By Dr. Andrew Cummins
Gut permeability better known as “leaky gut” can lead to many health problems, especially autoimmune disease. In our gut we have trillions of bacteria, good and bad. The good guys must outnumber the bad guys for us to be healthy.
Think of 3 layers:
1. The hollow tube which is where the food we consume passes through. This tube contains the food we eat, the good and bad bacteria, viruses, parasites, fungi, and toxins. These three factors, among others such as stress and medications, determine if our gut lining is “leaky” or intact and tight.
2. The gut lining which is only one cell layer thick. This layer separates the outside environment from the inside of our body. If this layer of cells becomes leaky then undigested food particles, pathogens, and toxins can pass through and stimulate our immune system. When our immune system which lies beneath this gut lining is activated by any of the above antigens, it can then attack any organ of the body. For example, the thyroid gland in Hashimoto’s Thyroiditis leading to hypothyroidism, the joints of our hands and feet in Rheumatoid Arthritis, the cells lining our digestive tract in Ulcerative Colitis and Crohn’s Disease, Irritable Bowel Syndrome, Type 1 Diabetes, Cardiovascular Disease, Type 2 Diabetes, and Ankylosing Spondylitis. Our immune system can also produce products that cross the blood-brain barrier leading to anxiety, depression, ticks, ADHD, and other neurological disorders.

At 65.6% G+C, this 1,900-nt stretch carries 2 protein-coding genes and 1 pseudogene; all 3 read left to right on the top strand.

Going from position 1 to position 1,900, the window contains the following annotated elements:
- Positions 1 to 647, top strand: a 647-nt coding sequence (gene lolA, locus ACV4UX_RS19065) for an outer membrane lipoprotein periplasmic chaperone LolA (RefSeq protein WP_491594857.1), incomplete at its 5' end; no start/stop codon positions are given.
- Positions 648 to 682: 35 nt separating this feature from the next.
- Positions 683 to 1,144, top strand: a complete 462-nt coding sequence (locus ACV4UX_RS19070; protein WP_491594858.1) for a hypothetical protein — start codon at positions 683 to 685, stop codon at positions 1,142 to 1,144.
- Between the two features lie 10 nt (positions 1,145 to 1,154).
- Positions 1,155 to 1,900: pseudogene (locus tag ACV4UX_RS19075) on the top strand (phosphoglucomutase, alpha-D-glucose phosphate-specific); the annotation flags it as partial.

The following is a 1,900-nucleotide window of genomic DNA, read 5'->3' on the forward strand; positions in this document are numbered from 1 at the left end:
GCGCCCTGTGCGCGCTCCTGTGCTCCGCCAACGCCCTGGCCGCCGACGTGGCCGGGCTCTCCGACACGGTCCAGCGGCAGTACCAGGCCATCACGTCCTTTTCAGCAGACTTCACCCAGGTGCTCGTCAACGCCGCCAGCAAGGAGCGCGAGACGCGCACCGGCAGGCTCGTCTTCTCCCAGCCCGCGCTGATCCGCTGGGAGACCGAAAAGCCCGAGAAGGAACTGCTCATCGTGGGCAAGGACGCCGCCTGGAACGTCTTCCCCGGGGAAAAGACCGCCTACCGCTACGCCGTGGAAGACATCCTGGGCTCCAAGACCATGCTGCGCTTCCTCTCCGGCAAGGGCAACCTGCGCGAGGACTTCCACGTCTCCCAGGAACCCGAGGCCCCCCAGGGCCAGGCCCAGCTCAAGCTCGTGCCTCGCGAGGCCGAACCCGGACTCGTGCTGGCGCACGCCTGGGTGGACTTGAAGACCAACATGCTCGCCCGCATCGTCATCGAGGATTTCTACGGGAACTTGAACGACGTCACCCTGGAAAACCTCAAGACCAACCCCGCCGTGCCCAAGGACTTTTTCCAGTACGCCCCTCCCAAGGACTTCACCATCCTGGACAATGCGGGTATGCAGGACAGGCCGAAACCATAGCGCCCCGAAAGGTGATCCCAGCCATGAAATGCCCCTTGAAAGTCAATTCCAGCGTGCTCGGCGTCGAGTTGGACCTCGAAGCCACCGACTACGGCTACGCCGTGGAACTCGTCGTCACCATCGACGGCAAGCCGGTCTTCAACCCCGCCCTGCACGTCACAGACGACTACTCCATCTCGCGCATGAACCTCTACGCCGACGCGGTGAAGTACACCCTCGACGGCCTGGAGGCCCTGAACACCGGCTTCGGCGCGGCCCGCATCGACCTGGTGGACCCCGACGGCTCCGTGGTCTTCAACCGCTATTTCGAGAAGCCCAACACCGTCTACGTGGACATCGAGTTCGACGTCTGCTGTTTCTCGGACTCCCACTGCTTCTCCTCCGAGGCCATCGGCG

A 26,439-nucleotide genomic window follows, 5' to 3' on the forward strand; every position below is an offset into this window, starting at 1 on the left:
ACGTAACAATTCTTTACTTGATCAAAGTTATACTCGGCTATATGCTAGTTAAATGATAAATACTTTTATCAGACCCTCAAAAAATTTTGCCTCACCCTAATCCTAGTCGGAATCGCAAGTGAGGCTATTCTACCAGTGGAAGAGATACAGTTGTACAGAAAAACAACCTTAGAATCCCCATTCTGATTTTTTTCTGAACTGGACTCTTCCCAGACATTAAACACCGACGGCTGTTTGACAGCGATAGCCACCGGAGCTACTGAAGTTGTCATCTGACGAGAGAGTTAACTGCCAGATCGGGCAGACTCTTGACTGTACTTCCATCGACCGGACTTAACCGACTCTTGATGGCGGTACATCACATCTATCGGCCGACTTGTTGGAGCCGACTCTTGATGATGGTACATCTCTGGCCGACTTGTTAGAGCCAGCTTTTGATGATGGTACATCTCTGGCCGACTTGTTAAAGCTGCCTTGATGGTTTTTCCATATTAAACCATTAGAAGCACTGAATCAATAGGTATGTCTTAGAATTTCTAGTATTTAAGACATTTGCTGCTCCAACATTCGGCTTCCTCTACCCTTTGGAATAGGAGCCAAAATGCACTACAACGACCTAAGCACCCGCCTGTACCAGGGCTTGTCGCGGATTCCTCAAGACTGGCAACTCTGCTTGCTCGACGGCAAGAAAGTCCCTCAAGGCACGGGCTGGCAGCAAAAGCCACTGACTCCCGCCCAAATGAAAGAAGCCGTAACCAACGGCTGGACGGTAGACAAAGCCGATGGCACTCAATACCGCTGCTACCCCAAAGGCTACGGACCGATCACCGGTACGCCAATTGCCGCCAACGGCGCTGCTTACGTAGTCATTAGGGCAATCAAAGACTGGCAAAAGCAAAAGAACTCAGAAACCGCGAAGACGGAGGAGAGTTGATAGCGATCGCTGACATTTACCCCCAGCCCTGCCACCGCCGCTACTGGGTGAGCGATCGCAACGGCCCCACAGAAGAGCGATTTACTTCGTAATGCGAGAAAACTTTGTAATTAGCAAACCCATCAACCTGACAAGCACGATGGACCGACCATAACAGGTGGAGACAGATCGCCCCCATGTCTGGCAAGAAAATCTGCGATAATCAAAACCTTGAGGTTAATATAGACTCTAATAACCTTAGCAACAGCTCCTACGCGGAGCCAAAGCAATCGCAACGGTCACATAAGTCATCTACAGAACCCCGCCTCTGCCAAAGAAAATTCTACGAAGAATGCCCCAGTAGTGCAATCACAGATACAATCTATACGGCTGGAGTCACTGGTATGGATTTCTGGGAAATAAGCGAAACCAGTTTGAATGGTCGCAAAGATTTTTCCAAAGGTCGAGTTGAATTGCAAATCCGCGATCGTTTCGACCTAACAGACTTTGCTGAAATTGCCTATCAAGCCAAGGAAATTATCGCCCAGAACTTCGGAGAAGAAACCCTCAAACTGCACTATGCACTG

3. The part of our Immune System that lies underneath this layer of cells lining our gut. When this part of our immune system is stimulated by undigested food particles, pathogens, and toxins it can lead to Autoimmune Disease. The picture below depicts these 3 layers.
“Leaky gut” is shown in the picture below. Between each cell there are tight junctions that hold the cells of the gut together. When these tight junctions become leaky, antibodies to the tight junction proteins can become elevated. When the following antibodies are elevated this can indicate a leaky gut. Symptoms such as skin rashes, joint pain, allergies, insomnia, digestive problems, fatigue, and weight gain can also indicate a leaky gut.
Intestinal Antigenic Permeability Screen
Lipopolysaccharides (LPS) IgG
Lipopolysaccharides (LPS) IgA
Lipopolysaccharides (LPS) IgM
https://www.ncbi.nlm.nih.gov/pmc/articles/PMC4253991/ Intestinal permeability – a new target for disease prevention and therapy Stephan C Bischoff,￼ Giovanni Barbara, Wim Buurman, Theo Ockhuizen, Jörg-Dieter Schulzke, Matteo Serino, Herbert Tilg, Alastair Watson, and Jerry M Wells
https://www.ncbi.nlm.nih.gov/pmc/articles/PMC4638168/ The Role for Gut Permeability in the Pathogenesis of Type 1 Diabetes – A Solid or Leaky Concept? Xia Li1 and Mark A. Atkinson2,3
https://www.ncbi.nlm.nih.gov/pmc/articles/PMC4761565/ Gut Microbiota and Type 1 Diabetes Elke Gülden,1 F Susan Wong,2 and Li Wen1,*
https://www.ncbi.nlm.nih.gov/pmc/articles/PMC1856434/#ref74 Gut. 2006 Oct; 55(10): 1512–1520. doi: 10.1136/gut.2005.085373 Alterations in intestinal permeability M C Arrieta, L Bistritz, and J B Meddings
*Call (203) 916-4600 to schedule an appointment with Dr. Cummins* http://shalvaclinic.wpengine.com/andrew-cummins-nd/
8 Lincoln St. Westport, CT 06880